Videcorspoon,

Males and females are genetically different. I am not sure how familiar you are with the facts of male vs. female neurology, but we have decidedly different brain organization and emphasis. We are all animals, what, do you think men are above beasts? If so I would call you vain and foolish. What have we to distinctly seperate us? Reason? No, the great apes hold this, if only to a lesser degree. What then, sets us apart? Nothing. We are animals, of course we are animals.

On another point, everything could be taken as fetishism if anything can. It can easily be argued, and often is, that evereyone is simply a projection of ourselfs and thus that real connection is in a sense false. There is no real, penetrating connection. A sexual mechanism can be uselful or useless, but not evil or wrong. If it is normal, it is right, if it is functional, it is right. If this were not the case, we would have to throw psychology out the window, for what else is there but norms and statistics to justify treatment of what is abnormal or malevolent?

You cannot raise sexuality to a metaphysical level, to do so is absurd. Sexuality is a function, it is a beastial, anamalistic, basic, necessity. It is nothing more. If a male is in a sexual mode of thought due to a female in the work place, would you have him sterilized in order to increase productivity? Seperate them totally, seperate but equal? Thought control to supress inconvenient sexual urges, deemed so by the oppresive minority? Sexual tyrrany?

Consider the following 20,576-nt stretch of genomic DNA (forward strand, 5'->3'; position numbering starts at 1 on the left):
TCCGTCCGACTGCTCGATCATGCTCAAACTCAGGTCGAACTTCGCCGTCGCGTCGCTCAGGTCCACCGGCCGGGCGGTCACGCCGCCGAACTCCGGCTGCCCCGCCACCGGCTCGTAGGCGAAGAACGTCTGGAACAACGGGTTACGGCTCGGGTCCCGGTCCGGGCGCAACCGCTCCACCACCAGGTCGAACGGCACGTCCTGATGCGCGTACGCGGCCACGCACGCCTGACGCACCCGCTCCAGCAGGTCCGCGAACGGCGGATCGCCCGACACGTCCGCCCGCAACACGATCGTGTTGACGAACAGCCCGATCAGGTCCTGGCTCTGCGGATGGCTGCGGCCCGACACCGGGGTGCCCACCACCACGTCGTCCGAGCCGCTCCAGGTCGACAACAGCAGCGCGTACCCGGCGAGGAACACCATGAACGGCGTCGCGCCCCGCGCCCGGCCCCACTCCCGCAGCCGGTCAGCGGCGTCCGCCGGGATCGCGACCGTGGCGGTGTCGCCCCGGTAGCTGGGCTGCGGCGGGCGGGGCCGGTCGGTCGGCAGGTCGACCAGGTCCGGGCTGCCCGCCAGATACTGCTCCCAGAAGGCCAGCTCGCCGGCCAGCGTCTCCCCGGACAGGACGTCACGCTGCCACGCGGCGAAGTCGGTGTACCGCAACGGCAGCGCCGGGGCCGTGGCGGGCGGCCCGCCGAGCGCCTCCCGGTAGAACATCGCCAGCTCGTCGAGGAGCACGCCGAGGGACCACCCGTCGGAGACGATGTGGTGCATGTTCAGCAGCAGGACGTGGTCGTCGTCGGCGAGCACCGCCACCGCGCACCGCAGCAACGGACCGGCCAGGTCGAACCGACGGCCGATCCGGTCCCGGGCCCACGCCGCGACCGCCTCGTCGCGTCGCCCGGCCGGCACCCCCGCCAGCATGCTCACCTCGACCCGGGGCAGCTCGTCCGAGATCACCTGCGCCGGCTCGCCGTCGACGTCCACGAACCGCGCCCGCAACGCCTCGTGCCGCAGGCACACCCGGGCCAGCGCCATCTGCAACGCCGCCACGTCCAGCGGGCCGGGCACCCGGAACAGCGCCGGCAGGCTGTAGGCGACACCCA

If you can say a perspective is male, please explain how it is not then hypocritical to say that males and females cannot be objectified and viewed as different 'species'. You must either accept that all perspective is human or throw that point of view out the window. How can one justify showing that a perspective is male and then state on the other hand, that women are not different than men?

Political correctness is Orwellian and Lenninist propaganda. Lennin coined the term and invented the ideology behind it. I do not subscribe to it, for it is a constriction of freespeech, no matter how benign or superficially beneficial.
 
VideCorSpoon
 
Reply Sun 24 Aug, 2008 03:44 pm
Zentetic,Iconoclast,

In conclusion... our discussion is finished.
 
Zetetic11235
 
Reply Sun 24 Aug, 2008 05:11 pm
@VideCorSpoon,
All of my ideas are relative, and I would say that nothing is without some aspect of relativity.

As for Political correctness; Cartesian, Rosaveltian, it doesn't matter, my attack was upon its reality and implications, the relegation of freedom of speech, control speech, control the argument, that is part of lennin's ideology. Offense is not grounds to justify control of speech.

There are many studies indicating neurological difference in males and females. The differences are biggest in formative years, where males and females develop different areas of mental functioning in different succession.